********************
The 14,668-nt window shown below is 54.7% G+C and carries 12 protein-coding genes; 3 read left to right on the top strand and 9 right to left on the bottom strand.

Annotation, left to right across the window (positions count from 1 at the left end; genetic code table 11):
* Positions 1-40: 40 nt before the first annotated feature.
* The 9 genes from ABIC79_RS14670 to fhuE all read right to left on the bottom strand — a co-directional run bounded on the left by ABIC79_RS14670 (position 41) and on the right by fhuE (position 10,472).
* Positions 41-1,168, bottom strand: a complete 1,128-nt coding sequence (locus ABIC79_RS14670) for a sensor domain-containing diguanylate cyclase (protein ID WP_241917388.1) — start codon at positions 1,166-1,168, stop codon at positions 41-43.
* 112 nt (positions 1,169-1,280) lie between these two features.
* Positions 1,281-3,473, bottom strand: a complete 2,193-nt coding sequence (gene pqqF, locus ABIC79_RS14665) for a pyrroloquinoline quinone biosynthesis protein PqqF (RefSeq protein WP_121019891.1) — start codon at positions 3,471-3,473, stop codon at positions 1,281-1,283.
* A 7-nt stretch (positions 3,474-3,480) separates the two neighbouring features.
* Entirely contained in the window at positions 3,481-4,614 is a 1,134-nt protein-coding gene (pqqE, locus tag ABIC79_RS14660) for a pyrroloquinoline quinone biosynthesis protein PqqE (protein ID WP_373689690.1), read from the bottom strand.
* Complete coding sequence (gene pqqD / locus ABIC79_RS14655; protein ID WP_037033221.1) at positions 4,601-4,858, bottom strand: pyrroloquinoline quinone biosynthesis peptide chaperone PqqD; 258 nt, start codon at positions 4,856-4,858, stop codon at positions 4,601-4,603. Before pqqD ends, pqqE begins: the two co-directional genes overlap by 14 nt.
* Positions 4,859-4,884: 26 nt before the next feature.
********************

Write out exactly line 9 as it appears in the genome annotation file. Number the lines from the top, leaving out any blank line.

* Entirely contained in the window at positions 3,481-4,614 is a 1,134-nt protein-coding gene (pqqE, locus tag ABIC79_RS14660) for a pyrroloquinoline quinone biosynthesis protein PqqE (protein ID WP_373689690.1), read from the bottom strand.